(Video included below article)
Possibly the most underrated fruit of the Spirit is the one we should pursue most fervently. “Temperance” is included in Galatians 5:23 as a fruit of the Spirit.
Let’s consider the “what,” the “so what,” and the “now what” of temperance.
First, what is temperance? The basic idea is self-control. It’s interesting that to be Spirit-filled in Galatians 5, also means that you are self-controlled. It’s interesting because many people think that to be Spirit-filled or controlled by the Spirit implies that you have no control or there’s no responsibility on your part, yet the Bible plainly indicates that to be Spirit-filled involves self-responsibility.
The best definition that I’ve found for the Bible’s idea of self-control is “the Spirit-enabled, Word-guided ability to avoid excesses and stay within God-given boundaries.”
Every level of that definition is important and essential to understanding biblical self-control.
Did you notice the idea of “God-given boundaries“? Some people think, “boundaries? I’m free in Christ, right?” Biblical freedom is not a license to do as we please, but it is the liberty to please God!
It’s the freedom to live within the boundaries that God establishes.
Now that we know “what” biblical temperance is, consider the “so what?” When a Christian is filled with the Spirit and manifesting the fruit of temperance (self control), his life stands in glaring contrast to the self-indulgent culture all around him. The world’s theme puts little to no control on self. They say, “live for yourself, enjoy yourself, please yourself.” Unfortunately, Christians get caught up in the world’s promotion of self-satisfaction, and sometimes even we become self-centered, self-important, and self-deceived, while at times we wallow in self-pity.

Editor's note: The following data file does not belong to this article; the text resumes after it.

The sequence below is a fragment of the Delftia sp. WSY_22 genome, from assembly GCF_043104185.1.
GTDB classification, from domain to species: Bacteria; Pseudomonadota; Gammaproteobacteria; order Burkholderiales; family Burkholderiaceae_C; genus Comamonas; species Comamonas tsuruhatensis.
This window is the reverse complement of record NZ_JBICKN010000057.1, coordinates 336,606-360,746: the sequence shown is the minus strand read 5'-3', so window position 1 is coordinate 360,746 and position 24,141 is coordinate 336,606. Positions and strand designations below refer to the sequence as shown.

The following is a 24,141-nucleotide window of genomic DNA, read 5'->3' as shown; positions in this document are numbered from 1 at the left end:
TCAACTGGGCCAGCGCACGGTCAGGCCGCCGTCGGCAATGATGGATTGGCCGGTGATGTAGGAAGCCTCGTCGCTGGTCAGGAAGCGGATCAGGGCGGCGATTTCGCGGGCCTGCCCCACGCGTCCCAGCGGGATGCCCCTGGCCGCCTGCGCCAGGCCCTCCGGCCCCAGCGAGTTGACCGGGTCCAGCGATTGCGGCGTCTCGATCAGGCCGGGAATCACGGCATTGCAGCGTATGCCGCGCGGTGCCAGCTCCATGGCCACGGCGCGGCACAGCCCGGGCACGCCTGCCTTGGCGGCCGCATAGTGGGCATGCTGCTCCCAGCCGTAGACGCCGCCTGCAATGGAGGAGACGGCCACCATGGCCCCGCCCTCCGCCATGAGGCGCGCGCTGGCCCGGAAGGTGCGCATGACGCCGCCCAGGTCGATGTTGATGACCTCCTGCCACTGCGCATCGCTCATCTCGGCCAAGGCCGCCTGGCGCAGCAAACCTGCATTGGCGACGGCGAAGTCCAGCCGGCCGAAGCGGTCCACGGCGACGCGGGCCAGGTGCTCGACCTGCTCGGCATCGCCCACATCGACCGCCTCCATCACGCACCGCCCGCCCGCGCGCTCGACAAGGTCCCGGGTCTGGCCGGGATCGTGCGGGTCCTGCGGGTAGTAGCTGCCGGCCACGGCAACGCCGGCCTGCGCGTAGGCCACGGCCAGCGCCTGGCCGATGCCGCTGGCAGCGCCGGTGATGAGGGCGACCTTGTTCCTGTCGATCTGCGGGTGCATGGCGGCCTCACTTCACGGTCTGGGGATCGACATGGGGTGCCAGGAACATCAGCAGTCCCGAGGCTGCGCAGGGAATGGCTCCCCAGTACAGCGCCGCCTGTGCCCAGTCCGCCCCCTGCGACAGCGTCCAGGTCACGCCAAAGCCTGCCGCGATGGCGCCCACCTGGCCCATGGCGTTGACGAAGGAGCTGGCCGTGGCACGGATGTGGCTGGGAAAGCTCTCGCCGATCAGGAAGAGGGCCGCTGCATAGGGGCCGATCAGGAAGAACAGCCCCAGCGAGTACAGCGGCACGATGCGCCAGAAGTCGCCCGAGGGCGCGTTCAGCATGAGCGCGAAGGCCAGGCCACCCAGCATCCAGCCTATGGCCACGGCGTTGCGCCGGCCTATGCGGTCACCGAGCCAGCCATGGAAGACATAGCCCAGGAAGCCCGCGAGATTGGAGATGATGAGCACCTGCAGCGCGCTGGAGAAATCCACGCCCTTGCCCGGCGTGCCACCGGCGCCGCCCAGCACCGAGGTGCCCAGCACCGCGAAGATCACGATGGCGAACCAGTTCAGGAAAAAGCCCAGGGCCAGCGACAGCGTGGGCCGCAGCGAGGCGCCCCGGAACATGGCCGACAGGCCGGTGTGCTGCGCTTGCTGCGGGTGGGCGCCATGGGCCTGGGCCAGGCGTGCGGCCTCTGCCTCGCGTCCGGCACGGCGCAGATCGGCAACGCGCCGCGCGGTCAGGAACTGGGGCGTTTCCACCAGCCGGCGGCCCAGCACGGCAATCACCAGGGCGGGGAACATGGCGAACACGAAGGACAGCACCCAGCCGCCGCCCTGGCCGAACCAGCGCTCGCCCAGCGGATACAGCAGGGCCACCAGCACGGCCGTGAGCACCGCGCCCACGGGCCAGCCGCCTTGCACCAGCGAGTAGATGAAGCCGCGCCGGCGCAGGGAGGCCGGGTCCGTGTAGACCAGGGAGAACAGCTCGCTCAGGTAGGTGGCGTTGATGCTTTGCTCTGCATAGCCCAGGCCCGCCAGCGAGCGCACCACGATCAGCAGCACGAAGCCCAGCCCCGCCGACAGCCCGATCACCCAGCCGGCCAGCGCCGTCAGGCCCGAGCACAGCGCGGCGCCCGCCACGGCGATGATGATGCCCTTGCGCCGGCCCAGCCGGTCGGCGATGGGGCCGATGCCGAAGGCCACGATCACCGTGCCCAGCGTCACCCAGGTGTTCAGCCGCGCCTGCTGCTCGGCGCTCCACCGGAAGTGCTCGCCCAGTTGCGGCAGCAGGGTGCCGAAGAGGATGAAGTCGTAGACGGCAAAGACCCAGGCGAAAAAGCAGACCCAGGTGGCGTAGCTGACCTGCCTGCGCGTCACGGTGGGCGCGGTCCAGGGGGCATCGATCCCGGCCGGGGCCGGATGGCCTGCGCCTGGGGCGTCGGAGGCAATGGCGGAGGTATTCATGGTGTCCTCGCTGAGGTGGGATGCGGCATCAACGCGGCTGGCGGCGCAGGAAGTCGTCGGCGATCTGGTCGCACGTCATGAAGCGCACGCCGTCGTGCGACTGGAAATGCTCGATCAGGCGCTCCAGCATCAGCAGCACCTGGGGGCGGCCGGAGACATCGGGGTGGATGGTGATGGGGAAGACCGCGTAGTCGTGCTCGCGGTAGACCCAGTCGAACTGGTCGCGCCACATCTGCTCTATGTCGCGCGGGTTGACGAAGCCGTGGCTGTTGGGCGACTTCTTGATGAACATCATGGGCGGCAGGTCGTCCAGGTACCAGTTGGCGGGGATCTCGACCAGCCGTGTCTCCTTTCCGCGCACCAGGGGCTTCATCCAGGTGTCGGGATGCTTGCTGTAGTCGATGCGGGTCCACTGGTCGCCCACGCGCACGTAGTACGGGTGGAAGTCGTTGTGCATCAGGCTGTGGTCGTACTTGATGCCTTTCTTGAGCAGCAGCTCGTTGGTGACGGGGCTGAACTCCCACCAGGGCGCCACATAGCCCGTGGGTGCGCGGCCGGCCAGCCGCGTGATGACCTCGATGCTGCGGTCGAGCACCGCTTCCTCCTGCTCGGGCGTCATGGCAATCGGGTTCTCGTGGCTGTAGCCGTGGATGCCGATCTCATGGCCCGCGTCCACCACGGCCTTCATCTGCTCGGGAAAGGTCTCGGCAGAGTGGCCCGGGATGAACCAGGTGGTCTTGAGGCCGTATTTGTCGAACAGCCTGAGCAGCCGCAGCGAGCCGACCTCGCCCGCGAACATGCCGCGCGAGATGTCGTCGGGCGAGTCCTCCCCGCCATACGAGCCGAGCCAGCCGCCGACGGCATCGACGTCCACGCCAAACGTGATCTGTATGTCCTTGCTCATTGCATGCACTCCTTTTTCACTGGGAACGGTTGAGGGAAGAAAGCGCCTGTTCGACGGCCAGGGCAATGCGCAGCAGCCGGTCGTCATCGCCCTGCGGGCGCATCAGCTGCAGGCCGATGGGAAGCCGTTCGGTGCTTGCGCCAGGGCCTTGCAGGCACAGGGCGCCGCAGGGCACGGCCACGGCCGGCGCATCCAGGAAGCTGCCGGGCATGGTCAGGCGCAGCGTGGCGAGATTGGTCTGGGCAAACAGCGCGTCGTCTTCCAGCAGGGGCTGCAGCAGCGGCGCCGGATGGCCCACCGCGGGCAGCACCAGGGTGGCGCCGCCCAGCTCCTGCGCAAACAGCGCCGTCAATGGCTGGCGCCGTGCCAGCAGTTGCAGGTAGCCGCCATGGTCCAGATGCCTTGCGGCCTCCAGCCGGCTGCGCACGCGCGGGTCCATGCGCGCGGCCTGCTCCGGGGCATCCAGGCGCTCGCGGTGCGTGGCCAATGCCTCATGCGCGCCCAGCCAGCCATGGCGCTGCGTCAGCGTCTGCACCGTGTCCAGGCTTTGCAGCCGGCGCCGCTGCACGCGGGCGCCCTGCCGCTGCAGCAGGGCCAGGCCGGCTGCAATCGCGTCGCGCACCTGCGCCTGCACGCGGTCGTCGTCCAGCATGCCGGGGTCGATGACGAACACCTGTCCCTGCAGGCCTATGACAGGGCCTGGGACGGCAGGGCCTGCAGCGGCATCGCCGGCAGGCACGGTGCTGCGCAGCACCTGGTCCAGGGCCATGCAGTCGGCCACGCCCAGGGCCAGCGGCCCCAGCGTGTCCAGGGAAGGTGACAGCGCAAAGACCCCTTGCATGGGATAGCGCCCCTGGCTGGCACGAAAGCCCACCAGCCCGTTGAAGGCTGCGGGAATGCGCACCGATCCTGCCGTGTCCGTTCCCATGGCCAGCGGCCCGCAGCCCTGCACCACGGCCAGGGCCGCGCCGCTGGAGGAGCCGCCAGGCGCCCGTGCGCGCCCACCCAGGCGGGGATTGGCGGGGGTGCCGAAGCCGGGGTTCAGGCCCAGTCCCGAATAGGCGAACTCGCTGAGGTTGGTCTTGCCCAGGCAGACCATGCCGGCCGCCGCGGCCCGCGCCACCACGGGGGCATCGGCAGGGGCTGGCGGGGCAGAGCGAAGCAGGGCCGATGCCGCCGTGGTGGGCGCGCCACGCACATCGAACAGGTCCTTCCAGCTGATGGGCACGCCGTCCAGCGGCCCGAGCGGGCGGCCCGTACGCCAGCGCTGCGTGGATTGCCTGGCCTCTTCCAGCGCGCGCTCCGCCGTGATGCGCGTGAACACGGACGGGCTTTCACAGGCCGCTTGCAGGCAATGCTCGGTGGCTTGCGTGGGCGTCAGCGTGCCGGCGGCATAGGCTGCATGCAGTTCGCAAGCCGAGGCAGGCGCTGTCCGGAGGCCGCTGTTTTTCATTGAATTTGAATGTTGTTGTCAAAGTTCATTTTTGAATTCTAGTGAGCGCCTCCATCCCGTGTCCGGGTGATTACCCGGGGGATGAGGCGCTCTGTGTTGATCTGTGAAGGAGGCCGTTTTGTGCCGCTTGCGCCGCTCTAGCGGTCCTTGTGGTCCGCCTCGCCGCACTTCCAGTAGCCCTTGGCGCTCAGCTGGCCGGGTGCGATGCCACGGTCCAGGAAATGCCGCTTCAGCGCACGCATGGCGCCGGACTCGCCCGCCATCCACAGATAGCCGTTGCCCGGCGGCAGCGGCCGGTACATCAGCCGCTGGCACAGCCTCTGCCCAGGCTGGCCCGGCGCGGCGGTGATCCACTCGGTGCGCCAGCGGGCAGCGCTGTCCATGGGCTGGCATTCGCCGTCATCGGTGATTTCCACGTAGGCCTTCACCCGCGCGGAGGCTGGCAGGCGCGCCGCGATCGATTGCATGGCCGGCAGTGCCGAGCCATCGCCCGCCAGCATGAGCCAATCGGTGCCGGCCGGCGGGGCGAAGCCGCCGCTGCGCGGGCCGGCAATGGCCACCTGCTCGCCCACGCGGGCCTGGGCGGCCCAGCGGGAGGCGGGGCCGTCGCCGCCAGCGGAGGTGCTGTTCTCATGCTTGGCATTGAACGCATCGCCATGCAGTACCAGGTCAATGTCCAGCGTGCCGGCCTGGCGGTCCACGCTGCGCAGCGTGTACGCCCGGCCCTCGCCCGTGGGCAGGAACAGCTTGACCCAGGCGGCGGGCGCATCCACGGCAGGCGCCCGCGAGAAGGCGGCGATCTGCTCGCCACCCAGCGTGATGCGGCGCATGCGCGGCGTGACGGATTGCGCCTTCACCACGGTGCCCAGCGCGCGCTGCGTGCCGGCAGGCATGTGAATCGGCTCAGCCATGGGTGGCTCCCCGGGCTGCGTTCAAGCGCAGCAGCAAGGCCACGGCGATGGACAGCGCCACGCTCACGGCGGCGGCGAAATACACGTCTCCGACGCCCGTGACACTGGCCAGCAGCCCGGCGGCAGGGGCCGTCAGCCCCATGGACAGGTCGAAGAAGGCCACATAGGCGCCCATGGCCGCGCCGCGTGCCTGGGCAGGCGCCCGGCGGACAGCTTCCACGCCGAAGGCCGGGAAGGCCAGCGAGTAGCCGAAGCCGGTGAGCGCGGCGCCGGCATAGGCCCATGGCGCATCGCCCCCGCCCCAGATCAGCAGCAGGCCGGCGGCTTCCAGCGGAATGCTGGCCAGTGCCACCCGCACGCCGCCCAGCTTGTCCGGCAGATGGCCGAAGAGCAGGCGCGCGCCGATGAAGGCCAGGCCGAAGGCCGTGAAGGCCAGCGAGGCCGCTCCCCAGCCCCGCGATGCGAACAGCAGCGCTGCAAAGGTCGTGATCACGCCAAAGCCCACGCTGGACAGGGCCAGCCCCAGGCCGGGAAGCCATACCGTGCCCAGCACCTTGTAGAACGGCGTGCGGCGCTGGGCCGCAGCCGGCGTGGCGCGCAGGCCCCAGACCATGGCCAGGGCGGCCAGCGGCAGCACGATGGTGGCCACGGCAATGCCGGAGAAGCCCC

All of that is seen in our lack of self-control. Christians, just like the world, indulge in numerous temporarily satisfying vices. Christians are addicted to social media, or sometimes even pornography. Some have no self-control when it comes to over-indulging in unhealthy food choices, while others may exercise no control when it comes to how much they sleep, and they’re lazy. Or, maybe their mouth is out of control with bad language or destructive gossip.
Instead of worshipping Christ, many professing Christians are worshipping at the shrine of their own appetites, desires, and pleasures. Yet, it doesn’t have to be that way! When we’re filled with this fruit of the Spirit, we can be different from our self-indulgent culture.
Now that we’ve considered the “what” and the “so what” of self control, consider the “now what.”
Now, the choice is yours. In Hebrews, we find Moses, “Choosing rather to suffer affliction with the people of God, than to enjoy the pleasures of sin for a season.” In that verse, Moses’ self-control is seen in his choice to abstain from the pleasures of sin.
Now, start taking captives! 2 Corinthians 10:5 says, “Casting down imaginations, and every high thing that exalteth itself against the knowledge of God, and bringing into captivity every thought to the obedience of Christ.“
Solomon says it this way, “Keep your heart with all diligence; for out of it are the issues of life.“ And don’t forget, he learned that lesson the hard way!
In conclusion, don’t confuse the idea of biblical self-control with some type of asceticism, but instead remember the original definition. Biblical self control is “the Spirit-enabled, Word-guided ability to avoid excesses and stay within God-given boundaries.”
To accomplish this, we must be pursuing the filling of the Spirit, and we must be guided by knowing and applying the Word of God. So Christian, let us pursue those things and enjoy the benefits of the freedom we have to live a Spirit-filled life that’s, therefore, pleasing to God.
This devotion was written by Pastor James C. Johnson. These devotionals are being published throughout this pandemic in an effort to further strengthen the faith of our NorthStone church family. Feel free to comment below to offer your feedback about today's devotion.
"Out of Control Christians" - a study in biblical temperance